And yes, by now I own three vibrators, all made by Fun Factory (a German company specialised on sex-toys that are mainly interesting for women). I have ‘Little Paul’ and ‘Meany’ (two basically phallic, but not penis-like vibrators) and the ‘Layaspot’, designed for clitoral stimulation only. What I like about the products of this company is their design: nice, bright colours, soft materials and a perfect balance between looks (‘Little Paul’ looks like a caterpillar and ‘Meany’ reminds me of those strange weapons old science fiction movies had) and usability. You could almost just put them on display ... without making it too obvious you’re actually showing your vibrators. Still, most of the time I finish the job with my fingers ... more reliably and, after more than twenty years, I really know where to touch and how.

Whew, that was a pretty personal post, wasn’t it? But, on the other side, if we’re not starting to talk about this with other women, how are we ever going to change anything? And it wouldn’t hurt either, if men realized good sex for women is more than the man having an orgasm.

Tuesday, July 8

Not just Pixar

Last week, I read this post at the “F-Word” about Pixar and the company’s movies. I gave the content some time, harvested some thoughts and here they are.

First of all I’d like to point out “it’s not just Pixar”. The huge majority of movies from Hollywood (and elsewhere) still works by the old principles. A female lead can either be passive and good or active and evil. Either a princess or a witch, if you want to put it in the vocabulary of fairy tales. Therefore female heroes in movies are just as unlikely and rare as female superheroes. And women in lead of companies or countries are real minority, too.

Women still are not considered equal when it comes to heroism. There are a few female heroes, even in ancient myths. The amazons are often named, but in Greek myths, they are villains of a sort, not heroes. Heroes are the men who defeated them. Brunhilde from the Nibelungen was a strong woman ... until she lost her virginity. The same goes for most other stories. Strong women are rare. If you encounter a self-assured woman in an old legend, it’s quite probable she’s a baddie.

Female leads may be found (quite probably) in romances and love stories, maybe in melodramas, too. But most of those women are looking for Mr. Right (whoever he might be). They are not strong, they are merely interesting in their search for the one thing which - supposedly - brings luck and happiness and everything nice for women.

At least, in anime there’s the “magical girl” subgenre among the shoujo manga (comics for girls), where you will find one or more magically gifted girl fighting to save the world (or whatever) from the forces of evil (or whatever). Yes, they are magically gifted, no superheroes the way American comics define them, but in the end it comes down to the same: they are given special powers and use them to defend mankind (or whatever). There might be some man (usually rather some boy) involved, but on the whole, the girls have to rely on themselves and their friendship to work it all out (some of them like “Kamikaze Kaitou Jeanne” are even alone). It’s not a minority of stories, there are quite some of them (“Sailor Moon” probably still being the best known). In ‘western’ series, the number of strong female leads is quite small ... and some of them, one feels, only exist because of the evil spirit of political correctness. (Yes, I’m against political correctness, especially when it comes to stories. I don’t want to see female leads just because ‘you ought to have them for political reasons’. There are better reasons to show strong women.)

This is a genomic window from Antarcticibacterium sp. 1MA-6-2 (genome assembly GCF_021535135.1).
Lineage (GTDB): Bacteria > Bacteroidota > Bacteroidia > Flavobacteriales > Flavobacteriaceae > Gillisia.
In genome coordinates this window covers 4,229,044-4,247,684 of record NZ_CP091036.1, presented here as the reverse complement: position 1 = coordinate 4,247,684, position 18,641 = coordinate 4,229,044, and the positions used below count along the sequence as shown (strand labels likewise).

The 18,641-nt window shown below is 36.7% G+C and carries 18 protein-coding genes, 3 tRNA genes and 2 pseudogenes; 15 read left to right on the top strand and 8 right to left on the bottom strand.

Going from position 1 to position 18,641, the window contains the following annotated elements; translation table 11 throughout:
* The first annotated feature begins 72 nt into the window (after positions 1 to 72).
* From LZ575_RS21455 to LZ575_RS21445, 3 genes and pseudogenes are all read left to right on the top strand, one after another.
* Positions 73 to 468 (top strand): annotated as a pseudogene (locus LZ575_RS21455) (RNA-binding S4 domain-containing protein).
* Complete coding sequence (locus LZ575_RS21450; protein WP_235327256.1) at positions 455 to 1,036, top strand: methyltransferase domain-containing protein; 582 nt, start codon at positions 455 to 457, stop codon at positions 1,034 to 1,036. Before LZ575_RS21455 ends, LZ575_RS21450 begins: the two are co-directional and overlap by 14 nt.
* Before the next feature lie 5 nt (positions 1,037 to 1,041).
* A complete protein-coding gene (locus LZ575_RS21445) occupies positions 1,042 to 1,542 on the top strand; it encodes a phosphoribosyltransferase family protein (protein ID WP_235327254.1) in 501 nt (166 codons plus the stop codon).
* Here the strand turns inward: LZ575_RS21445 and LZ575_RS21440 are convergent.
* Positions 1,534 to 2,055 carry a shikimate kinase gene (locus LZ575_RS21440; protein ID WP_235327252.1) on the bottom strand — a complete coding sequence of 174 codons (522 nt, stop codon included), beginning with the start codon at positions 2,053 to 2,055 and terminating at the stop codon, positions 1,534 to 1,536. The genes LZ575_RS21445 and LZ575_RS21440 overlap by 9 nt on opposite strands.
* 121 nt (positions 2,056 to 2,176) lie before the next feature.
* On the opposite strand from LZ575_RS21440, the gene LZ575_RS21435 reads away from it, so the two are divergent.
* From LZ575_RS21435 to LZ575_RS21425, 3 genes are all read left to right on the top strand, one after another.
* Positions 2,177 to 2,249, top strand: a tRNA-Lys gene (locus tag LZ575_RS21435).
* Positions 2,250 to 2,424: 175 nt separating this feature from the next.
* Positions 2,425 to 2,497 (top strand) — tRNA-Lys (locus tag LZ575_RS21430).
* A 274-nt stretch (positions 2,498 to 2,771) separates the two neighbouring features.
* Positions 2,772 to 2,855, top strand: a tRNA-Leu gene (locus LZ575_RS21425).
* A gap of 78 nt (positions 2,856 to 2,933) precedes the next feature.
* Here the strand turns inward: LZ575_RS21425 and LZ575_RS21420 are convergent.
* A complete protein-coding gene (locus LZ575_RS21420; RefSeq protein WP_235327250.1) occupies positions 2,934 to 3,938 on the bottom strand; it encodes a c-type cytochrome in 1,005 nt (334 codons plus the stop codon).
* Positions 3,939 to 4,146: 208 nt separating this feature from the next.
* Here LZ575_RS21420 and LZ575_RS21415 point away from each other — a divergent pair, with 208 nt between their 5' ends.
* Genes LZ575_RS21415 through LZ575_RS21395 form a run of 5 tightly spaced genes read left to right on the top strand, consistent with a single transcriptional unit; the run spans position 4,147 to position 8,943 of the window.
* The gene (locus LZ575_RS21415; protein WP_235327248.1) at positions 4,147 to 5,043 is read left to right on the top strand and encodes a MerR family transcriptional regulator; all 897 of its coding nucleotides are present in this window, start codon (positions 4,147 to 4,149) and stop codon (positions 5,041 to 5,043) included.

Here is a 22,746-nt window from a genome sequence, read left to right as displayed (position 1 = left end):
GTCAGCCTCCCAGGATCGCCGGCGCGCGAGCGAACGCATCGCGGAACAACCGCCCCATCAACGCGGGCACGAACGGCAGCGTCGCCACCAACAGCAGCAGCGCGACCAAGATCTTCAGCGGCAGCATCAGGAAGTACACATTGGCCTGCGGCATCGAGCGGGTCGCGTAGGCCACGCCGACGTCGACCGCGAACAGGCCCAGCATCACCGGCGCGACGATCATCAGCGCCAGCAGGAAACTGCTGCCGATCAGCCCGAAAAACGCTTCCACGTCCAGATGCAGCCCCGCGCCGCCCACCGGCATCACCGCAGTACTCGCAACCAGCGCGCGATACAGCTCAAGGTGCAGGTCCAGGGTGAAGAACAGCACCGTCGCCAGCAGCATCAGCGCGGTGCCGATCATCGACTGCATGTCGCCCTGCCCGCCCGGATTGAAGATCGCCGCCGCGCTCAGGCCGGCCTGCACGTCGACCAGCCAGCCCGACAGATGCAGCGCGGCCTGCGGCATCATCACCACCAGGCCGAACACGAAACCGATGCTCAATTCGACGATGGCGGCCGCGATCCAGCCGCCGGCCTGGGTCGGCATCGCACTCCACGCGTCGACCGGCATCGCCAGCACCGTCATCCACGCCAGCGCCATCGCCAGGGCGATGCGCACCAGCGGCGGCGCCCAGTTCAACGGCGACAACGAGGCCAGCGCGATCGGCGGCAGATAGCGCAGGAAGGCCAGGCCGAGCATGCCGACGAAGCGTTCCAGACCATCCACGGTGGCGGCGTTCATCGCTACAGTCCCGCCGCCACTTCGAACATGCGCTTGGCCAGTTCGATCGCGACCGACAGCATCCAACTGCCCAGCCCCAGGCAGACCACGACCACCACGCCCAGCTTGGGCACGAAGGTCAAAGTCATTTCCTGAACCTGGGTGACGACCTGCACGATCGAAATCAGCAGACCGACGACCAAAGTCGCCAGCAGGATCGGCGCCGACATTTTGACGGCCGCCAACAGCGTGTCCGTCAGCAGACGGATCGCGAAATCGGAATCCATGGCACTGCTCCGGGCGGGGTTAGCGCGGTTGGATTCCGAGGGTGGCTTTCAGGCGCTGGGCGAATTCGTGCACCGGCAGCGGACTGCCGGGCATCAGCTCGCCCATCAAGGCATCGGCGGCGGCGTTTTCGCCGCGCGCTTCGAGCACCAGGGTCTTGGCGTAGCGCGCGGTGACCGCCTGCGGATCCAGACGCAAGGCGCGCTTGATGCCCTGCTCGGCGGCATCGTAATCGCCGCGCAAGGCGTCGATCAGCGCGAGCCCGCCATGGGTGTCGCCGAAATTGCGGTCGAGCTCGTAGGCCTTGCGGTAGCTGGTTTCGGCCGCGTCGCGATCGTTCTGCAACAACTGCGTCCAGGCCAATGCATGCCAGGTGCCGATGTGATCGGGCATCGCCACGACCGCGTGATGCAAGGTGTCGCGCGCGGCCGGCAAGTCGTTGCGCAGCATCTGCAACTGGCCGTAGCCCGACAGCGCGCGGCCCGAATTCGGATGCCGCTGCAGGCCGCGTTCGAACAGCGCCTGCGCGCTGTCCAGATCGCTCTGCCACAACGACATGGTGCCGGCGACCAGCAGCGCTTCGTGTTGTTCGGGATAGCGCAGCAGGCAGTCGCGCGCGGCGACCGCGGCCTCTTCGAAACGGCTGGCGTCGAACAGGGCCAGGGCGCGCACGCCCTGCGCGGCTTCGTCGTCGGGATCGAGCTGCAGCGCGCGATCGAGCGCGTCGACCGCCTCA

You can hardly blame one company for something they all do. In addition, Pixar most often produces for Disney ... and Disney is hardly very ‘modern’ when it comes to stories. As the one who pays the musician also chooses the tune, it’s not surprising you find Pixar producing movies that fit with the usual Disney storylines. (I don’t count “Kim Possible” among the usual Disney stuff ... but it’s rather an aberration in the Disneyversum, just like the “Taran” movie or the “Gargoyles”.)

And yes, I think it’s especially important to show children more than one kind of ‘good’ girl. It’s important to show girls you can be strong and self-assured without becoming a baddie. (After all, no-one likes the bad guys - except me, of course). And it’s important to give them a choice. They don’t have to be strong women, but the need to know it’s okay if they want to.

When I was young (and don’t you feel twice your age whenever you say or write that?), the number of ‘strong’ female characters in novels or TV series was extremely small. Offhandedly, I can only name Pippi Longstocking and Emma Peel (and isn’t that a strange mixture?). So I looked to male characters (especially as I always wanted to be an investigator and the number of female investigators I stumbled over that weren’t extremely old was next to zero) for inspiration. No wonder, I sooner or later stumbled over Sherlock Holmes.

Women my age had to make up their female heroes on their own. Still we found Feminism, so it wasn’t that bad. But it would be easier for girls if they had someone to serve as a role model, sort of.

Women should still try to make a change in movies, TV series and novels (we’re not bad there), but it doesn’t do us any good to simply point at a company and basically say “it’s their fault children learn you have to be male to be a hero”.

A little addition: I zapped into a TV program which presented books for children and mentioned the “Dangerous Book for Boys” I read about on “The F-Word” before. From the little bit of it I saw, I can only say I would have loved it as a child. On the other hand, the variety for girls would not have been interesting for me at all. That’s a good example of why that “it’s for boys/it’s for girls” is so bad: People come in more different varieties than prejudices.